Two recent cases out of New Hampshire and Massachusetts highlight the contours of individual liability for discriminatory practices under state and federal law. In brief, while federal anti-discrimination laws do not provide for individual liability for supervisors, decision-makers, and other coworkers, both states’ anti-discrimination laws contain language that may subject employees to individual liability for discriminatory acts or practices.
In a December 13, 2012 decision, Bentley v. City of Lebanon, the United States District Court for the District of New Hampshire confirmed the position that Title VII only applies to “employers.” Title VII does not authorize suits against employees or third parties who interfere with the employment relationship. As a result, the Court dismissed all federal claims brought by the plaintiff against individual defendants and the City of Lebanon, which was not the plaintiffs actual employer. The remaining state law claims were remanded back to state court for determination.
While Bentley did not significantly change the legal landscape, it does serve as a reminder that claims for individual liability under Title VII will fail.
In contrast to federal law, claims for individual liability under state anti-discrimination laws in both Massachusetts and New Hampshire may be viable, depending of course on the relevant facts. In a November 2012 decision, Lopez v. Commonwealth, the Supreme Judicial Court of Massachusetts adopted a standard for determining individual liability that, while previously employed by the MCAD, federal courts, and superior courts, had not been formally adopted by the state’s highest court.
While the bulk of the Massachusetts anti-discrimination laws apply to the employer or similar entity, three section expressly apply to “any person,” including individual defendants. MGL c. 151B, s. 4 defines unlawful discriminatory practices. Subsection (4) forbids retaliation and expressly applies to “any person.” Subsection (4A) makes it unlawful for “any person to coerce, intimidate, threaten, or interfere with another person in the exercise or enjoyment of any right granted or protected by this chapter,” or to take such actions against another person who has aided or encouraged another to exercise such a right. Finally, Subsection (5) makes it unlawful for “any person, whether an employer or employee or not, to aid, abet, incite, compel or coerce the doing of any of the acts forbidden under this chapter or to attempt to do so.”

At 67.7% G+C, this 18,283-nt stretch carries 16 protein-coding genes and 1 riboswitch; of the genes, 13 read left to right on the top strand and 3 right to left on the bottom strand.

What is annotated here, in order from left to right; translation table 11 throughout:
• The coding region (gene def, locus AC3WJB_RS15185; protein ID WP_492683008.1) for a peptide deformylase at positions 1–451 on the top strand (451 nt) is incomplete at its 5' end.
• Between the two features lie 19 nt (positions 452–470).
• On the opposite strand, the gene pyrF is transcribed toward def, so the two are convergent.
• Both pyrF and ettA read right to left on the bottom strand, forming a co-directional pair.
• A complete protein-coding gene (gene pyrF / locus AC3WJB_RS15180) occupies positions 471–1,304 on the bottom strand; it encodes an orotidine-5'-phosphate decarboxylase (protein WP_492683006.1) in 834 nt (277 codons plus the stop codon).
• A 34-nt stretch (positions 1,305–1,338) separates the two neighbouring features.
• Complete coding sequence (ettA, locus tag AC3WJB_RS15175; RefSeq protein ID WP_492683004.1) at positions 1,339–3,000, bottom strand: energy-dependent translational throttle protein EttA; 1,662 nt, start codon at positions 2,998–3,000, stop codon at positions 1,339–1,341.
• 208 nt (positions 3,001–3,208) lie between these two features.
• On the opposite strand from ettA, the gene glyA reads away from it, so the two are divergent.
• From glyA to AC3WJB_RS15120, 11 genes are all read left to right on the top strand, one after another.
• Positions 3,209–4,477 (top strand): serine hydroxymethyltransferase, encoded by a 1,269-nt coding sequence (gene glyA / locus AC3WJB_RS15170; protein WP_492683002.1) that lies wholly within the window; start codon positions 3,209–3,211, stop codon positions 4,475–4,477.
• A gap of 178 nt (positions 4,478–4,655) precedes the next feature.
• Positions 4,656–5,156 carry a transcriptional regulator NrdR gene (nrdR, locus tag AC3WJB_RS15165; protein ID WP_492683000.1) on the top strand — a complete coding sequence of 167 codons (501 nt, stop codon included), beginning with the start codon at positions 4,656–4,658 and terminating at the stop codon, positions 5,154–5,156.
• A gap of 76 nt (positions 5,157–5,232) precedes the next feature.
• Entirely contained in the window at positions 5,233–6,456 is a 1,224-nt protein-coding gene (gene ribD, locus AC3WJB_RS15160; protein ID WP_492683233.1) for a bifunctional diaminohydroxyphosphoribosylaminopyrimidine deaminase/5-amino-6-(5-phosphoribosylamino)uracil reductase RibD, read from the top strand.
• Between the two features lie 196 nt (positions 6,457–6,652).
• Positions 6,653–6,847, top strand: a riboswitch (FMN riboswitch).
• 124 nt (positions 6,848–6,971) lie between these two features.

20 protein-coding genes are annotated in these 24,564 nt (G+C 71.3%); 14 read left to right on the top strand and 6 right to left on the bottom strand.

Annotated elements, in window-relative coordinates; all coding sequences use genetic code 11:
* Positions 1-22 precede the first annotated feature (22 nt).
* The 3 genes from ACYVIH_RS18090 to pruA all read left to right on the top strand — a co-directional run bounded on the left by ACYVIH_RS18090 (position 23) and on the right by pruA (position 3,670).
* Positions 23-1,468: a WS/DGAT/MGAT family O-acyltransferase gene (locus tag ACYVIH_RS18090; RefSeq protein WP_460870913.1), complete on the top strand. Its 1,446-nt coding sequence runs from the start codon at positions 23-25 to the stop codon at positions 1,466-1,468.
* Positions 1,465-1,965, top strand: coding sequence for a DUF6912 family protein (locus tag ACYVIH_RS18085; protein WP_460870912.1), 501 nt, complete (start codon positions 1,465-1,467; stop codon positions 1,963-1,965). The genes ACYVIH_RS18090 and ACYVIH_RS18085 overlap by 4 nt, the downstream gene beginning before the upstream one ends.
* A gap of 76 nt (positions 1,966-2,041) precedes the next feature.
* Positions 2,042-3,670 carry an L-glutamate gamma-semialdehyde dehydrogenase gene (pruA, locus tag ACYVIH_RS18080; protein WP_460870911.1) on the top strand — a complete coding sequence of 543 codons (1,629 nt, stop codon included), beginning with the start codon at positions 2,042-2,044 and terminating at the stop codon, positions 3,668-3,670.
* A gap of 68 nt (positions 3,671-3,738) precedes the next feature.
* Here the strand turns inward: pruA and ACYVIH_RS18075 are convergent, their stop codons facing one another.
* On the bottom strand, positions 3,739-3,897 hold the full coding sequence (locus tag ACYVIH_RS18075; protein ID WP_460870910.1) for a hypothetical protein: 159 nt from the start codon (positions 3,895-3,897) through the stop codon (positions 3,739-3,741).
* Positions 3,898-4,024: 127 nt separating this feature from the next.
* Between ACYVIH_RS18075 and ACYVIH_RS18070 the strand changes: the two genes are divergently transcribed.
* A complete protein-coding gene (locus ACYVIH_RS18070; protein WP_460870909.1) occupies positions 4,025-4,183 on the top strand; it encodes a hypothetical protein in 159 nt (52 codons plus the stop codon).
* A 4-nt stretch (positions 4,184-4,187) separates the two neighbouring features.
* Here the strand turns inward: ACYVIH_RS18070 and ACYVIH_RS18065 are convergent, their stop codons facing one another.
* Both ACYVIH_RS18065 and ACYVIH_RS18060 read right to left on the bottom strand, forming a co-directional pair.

In Lopez, the SJC adopted the standard that, to prove that an individual is liable for aiding or abetting a discriminatory act or practice, the plaintiff must establish that the individual: (1) committed “a wholly individual and distinct wrong…separate and distinct from the claim in main”; (2) “that the aider or abetter shared an intent to discriminate not unlike that of the alleged principal offender”; and (3) that “the aider or abetter knew of his or her supporting role in an enterprise designed to deprive [the plaintiff] of a right guaranteed him or her under G. L. c. 151B].”
Unlike Massachusetts, the New Hampshire Supreme Court has not expressly recognized the existence of individual liability under its state anti-discrimination laws. RSA 354-A:2, XV(d) does, however, include within the definition of “unlawful discriminatory practice” “[a]iding, abetting, inciting compelling or coercing another or attempting to aid, abet, incite, compel or coerce another to commit an unlawful discriminatory practice or obstructing or preventing any person from complying with this chapter or any order issued under the authority of this chapter.” Thus, while the road to individual liability in New Hampshire is not as clear as in Massachusetts, the foundation for a claim exists.